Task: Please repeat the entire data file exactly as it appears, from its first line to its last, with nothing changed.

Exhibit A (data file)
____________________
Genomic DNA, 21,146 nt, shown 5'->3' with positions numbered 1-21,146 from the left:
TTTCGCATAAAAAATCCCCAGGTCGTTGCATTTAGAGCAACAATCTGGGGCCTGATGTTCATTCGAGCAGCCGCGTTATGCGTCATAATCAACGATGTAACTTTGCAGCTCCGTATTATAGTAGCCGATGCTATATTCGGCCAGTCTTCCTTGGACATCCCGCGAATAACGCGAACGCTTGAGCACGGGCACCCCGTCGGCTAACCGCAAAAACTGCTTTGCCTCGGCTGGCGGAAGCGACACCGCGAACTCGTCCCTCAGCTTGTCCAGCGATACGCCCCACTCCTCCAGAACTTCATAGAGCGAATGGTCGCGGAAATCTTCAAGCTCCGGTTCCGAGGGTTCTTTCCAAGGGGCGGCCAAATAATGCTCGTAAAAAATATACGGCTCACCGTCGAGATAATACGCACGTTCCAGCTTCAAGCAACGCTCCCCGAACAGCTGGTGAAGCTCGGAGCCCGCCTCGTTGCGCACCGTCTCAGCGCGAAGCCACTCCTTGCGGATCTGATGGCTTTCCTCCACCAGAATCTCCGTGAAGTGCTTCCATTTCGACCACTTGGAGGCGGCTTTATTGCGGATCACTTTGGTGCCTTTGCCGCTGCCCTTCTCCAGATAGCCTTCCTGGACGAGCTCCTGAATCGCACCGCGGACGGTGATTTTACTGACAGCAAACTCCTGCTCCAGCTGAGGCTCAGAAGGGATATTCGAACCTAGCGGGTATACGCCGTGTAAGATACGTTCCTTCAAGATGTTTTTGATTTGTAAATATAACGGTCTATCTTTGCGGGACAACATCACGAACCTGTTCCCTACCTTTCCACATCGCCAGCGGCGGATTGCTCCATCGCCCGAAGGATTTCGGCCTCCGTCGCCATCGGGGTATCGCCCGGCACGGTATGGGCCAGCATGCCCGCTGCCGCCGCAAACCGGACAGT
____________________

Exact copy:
Genomic DNA, 21,146 nt, shown 5'->3' with positions numbered 1-21,146 from the left:
TTTCGCATAAAAAATCCCCAGGTCGTTGCATTTAGAGCAACAATCTGGGGCCTGATGTTCATTCGAGCAGCCGCGTTATGCGTCATAATCAACGATGTAACTTTGCAGCTCCGTATTATAGTAGCCGATGCTATATTCGGCCAGTCTTCCTTGGACATCCCGCGAATAACGCGAACGCTTGAGCACGGGCACCCCGTCGGCTAACCGCAAAAACTGCTTTGCCTCGGCTGGCGGAAGCGACACCGCGAACTCGTCCCTCAGCTTGTCCAGCGATACGCCCCACTCCTCCAGAACTTCATAGAGCGAATGGTCGCGGAAATCTTCAAGCTCCGGTTCCGAGGGTTCTTTCCAAGGGGCGGCCAAATAATGCTCGTAAAAAATATACGGCTCACCGTCGAGATAATACGCACGTTCCAGCTTCAAGCAACGCTCCCCGAACAGCTGGTGAAGCTCGGAGCCCGCCTCGTTGCGCACCGTCTCAGCGCGAAGCCACTCCTTGCGGATCTGATGGCTTTCCTCCACCAGAATCTCCGTGAAGTGCTTCCATTTCGACCACTTGGAGGCGGCTTTATTGCGGATCACTTTGGTGCCTTTGCCGCTGCCCTTCTCCAGATAGCCTTCCTGGACGAGCTCCTGAATCGCACCGCGGACGGTGATTTTACTGACAGCAAACTCCTGCTCCAGCTGAGGCTCAGAAGGGATATTCGAACCTAGCGGGTATACGCCGTGTAAGATACGTTCCTTCAAGATGTTTTTGATTTGTAAATATAACGGTCTATCTTTGCGGGACAACATCACGAACCTGTTCCCTACCTTTCCACATCGCCAGCGGCGGATTGCTCCATCGCCCGAAGGATTTCGGCCTCCGTCGCCATCGGGGTATCGCCCGGCACGGTATGGGCCAGCATGCCCGCTGCCGCCGCAAACCGGACAGT